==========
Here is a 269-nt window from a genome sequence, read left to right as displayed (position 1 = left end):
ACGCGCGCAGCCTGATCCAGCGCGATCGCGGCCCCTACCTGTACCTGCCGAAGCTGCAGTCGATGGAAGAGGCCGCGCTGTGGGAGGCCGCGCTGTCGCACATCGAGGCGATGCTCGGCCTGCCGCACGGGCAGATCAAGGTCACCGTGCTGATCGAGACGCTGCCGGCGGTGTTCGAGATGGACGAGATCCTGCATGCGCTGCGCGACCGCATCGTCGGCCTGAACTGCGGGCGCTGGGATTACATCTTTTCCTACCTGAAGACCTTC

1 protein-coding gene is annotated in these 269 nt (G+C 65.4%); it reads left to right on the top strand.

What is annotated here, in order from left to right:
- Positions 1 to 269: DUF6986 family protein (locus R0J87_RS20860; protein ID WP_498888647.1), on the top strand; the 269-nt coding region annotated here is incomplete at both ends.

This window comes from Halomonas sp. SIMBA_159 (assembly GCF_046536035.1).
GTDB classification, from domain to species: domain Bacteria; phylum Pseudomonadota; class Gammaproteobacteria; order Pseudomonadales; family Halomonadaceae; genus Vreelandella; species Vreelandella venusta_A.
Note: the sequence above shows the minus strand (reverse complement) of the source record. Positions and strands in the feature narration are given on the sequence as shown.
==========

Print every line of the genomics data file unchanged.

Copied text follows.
Here is a 269-nt window from a genome sequence, read left to right as displayed (position 1 = left end):
ACGCGCGCAGCCTGATCCAGCGCGATCGCGGCCCCTACCTGTACCTGCCGAAGCTGCAGTCGATGGAAGAGGCCGCGCTGTGGGAGGCCGCGCTGTCGCACATCGAGGCGATGCTCGGCCTGCCGCACGGGCAGATCAAGGTCACCGTGCTGATCGAGACGCTGCCGGCGGTGTTCGAGATGGACGAGATCCTGCATGCGCTGCGCGACCGCATCGTCGGCCTGAACTGCGGGCGCTGGGATTACATCTTTTCCTACCTGAAGACCTTC

1 protein-coding gene is annotated in these 269 nt (G+C 65.4%); it reads left to right on the top strand.

What is annotated here, in order from left to right:
- Positions 1 to 269: DUF6986 family protein (locus R0J87_RS20860; protein ID WP_498888647.1), on the top strand; the 269-nt coding region annotated here is incomplete at both ends.

This window comes from Halomonas sp. SIMBA_159 (assembly GCF_046536035.1).
GTDB classification, from domain to species: domain Bacteria; phylum Pseudomonadota; class Gammaproteobacteria; order Pseudomonadales; family Halomonadaceae; genus Vreelandella; species Vreelandella venusta_A.
Note: the sequence above shows the minus strand (reverse complement) of the source record. Positions and strands in the feature narration are given on the sequence as shown.